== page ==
Louisiana Illegally Blocking Immigrants from Marrying

Law attacks the basis of family life.

This year a new law went into effect in Louisiana requiring foreign-born people seeking marriage licenses to produce both an unexpired visa and a birth certificate. These were new requirements.

The demand for a visa is illegal. The Federal Courts have already ruled that marriage licenses cannot be denied to undocumented immigrants, but we can’t expect the virulently anti-immigrant conservatives in that state to know that.

Marriage to a United States citizen is one of the leading ways an undocumented immigrant can legalize his or her immigration status. Our immigration law is built around family unity, and denying marriage licenses to undocumented immigrants is intended to defeat this central principle of the immigration laws. This new law also denies United States citizens the right to marry whomever they choose.

This anti-immigrant law was passed soon after same-sex marriages were legalized by the Supreme Court. The same fake “Christian” organizations that opposed LGBT marriages were behind this new attack on marriages between citizens and the undocumented. The fact that the burden falls mainly on non-white people has not been lost on immigrant communities.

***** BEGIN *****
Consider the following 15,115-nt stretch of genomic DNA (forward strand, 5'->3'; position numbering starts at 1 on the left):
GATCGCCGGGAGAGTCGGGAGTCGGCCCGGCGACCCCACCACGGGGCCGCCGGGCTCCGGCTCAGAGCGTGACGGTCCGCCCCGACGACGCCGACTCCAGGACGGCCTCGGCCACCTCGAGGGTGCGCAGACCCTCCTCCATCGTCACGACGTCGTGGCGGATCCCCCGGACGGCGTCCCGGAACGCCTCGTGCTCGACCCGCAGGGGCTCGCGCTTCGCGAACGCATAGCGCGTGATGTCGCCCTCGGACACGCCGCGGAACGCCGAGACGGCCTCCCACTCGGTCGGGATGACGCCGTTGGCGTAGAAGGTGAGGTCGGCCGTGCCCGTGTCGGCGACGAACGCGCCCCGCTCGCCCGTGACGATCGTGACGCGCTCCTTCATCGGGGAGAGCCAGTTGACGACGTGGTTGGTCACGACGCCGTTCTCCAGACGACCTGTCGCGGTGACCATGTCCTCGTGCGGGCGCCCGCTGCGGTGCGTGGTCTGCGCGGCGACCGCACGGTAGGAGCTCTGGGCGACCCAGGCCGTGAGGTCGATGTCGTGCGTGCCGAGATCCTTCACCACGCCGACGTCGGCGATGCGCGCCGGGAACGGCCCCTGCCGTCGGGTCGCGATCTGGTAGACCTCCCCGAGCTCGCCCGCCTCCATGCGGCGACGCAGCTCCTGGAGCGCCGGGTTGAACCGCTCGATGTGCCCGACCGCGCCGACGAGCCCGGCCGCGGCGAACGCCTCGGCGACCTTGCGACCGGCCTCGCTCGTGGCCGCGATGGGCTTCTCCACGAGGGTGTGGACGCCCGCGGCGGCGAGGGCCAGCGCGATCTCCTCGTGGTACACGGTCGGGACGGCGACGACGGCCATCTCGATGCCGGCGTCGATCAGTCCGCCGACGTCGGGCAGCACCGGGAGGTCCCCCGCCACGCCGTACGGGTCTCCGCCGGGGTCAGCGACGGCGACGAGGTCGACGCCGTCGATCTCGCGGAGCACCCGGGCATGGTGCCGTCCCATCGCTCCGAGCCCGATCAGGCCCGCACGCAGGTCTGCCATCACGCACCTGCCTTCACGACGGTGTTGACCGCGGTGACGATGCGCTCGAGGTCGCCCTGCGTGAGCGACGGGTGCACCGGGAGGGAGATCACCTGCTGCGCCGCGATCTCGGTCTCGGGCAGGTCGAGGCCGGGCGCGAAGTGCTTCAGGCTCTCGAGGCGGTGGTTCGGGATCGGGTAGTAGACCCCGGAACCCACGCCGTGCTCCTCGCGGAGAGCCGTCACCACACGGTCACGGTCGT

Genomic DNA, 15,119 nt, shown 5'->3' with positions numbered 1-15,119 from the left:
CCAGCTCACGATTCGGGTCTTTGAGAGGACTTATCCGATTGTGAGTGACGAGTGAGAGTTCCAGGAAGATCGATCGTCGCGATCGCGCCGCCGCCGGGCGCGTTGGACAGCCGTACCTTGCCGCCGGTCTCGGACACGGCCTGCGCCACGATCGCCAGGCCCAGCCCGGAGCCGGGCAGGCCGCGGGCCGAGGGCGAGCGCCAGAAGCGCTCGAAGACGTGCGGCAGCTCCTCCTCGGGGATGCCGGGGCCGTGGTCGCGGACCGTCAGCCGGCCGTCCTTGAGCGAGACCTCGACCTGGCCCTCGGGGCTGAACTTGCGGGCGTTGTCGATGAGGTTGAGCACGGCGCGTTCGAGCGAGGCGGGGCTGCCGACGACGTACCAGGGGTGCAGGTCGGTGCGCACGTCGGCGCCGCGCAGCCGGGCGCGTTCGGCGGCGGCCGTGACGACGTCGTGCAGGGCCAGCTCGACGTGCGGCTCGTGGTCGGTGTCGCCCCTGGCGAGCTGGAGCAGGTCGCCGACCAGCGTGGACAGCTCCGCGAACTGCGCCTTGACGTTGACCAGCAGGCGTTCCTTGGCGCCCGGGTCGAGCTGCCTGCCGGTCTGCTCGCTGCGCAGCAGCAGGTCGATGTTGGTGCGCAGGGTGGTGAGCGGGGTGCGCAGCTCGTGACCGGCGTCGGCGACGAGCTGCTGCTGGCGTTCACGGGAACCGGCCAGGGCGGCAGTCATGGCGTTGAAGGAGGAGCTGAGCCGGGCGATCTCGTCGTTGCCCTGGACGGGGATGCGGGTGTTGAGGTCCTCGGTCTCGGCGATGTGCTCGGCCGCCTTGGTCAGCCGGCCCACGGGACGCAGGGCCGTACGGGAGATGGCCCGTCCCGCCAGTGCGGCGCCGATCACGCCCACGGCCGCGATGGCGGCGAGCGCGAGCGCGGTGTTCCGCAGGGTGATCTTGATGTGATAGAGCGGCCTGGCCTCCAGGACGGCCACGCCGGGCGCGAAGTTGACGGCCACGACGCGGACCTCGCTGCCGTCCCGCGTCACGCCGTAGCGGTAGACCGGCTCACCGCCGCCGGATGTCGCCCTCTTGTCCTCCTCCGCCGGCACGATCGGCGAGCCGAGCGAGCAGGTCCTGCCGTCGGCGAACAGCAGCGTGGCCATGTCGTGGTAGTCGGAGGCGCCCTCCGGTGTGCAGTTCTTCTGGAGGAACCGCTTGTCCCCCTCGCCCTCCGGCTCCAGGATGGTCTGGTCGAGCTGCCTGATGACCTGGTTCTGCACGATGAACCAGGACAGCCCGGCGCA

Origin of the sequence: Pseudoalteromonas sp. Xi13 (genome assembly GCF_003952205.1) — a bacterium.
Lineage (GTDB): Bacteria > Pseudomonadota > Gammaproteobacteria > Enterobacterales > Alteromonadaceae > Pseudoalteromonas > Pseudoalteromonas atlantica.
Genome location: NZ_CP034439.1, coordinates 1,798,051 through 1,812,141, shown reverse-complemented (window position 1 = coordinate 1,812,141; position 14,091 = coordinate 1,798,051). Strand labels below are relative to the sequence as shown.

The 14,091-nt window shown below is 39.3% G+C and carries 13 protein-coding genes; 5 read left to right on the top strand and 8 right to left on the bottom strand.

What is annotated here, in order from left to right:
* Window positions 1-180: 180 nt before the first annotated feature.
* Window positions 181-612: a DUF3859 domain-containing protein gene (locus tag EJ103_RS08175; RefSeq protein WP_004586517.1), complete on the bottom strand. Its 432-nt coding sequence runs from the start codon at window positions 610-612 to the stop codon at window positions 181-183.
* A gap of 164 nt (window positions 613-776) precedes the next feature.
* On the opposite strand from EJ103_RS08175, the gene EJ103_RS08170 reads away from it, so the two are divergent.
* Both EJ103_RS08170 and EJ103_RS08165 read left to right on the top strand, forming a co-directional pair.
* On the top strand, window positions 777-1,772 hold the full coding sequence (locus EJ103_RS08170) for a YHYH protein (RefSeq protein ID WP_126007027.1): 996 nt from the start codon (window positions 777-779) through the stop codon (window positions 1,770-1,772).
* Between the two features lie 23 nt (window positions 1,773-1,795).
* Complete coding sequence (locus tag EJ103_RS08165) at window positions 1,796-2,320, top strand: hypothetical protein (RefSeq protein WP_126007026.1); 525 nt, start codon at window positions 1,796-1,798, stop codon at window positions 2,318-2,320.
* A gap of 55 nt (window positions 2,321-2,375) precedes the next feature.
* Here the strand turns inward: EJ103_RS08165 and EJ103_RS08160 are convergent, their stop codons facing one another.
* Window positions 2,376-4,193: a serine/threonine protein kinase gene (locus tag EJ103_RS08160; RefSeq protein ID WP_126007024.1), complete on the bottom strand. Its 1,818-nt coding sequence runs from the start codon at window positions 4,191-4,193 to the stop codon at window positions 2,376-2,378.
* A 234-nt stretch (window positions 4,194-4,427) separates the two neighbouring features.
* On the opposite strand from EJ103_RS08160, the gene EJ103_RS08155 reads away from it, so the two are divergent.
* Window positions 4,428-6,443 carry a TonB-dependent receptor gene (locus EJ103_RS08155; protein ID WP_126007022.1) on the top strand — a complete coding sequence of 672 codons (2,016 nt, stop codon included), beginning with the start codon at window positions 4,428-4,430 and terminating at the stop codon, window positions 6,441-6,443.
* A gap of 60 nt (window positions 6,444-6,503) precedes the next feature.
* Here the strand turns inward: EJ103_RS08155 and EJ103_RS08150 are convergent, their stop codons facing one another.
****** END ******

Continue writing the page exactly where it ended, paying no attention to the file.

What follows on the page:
The law is just an unconstitutional attempt to institutionalize the same sort of bigotry that was once used to ban marriages between blacks and whites in Louisiana.

The Washington Post reports that the impact of the law has gone well beyond the Undocumented:

it’s hurt plenty of legal immigrants, too. Louisiana is home to thousands of refugees, predominantly Vietnamese and Laotians who received asylum in the 1970s and 1980s after fleeing war and communism in their homelands.

Today these Louisianans often have green cards and even U.S. citizenship, but no access to their original birth documents, if such documents even exist.

So-called “pro-family” groups like the Louisiana Family Forum, an affiliate of the SPLC Hate Group Focus on the Family, lobbied hard to make it tough for immigrants and refugees to marry the spouses of their choice. They have now forced coupes that want to marry to live together without a wedding. How is that pro-family?


Previous articleL.I. Immigrants Excited to Vote in This Election
Next articleFree English Class Openings In Suffolk
Patrick Young blogs daily for Long Island Wins. He is the Downstate Advocacy Director of the New York Immigration Coalition and Special Professor of Immigration Law at Hofstra School of Law. He served as the Director of Legal Services and Program at Central American Refugee Center (CARECEN) for three decades before retiring in 2019. Pat is also a student of immigration history and the author of The Immigrants' Civil War.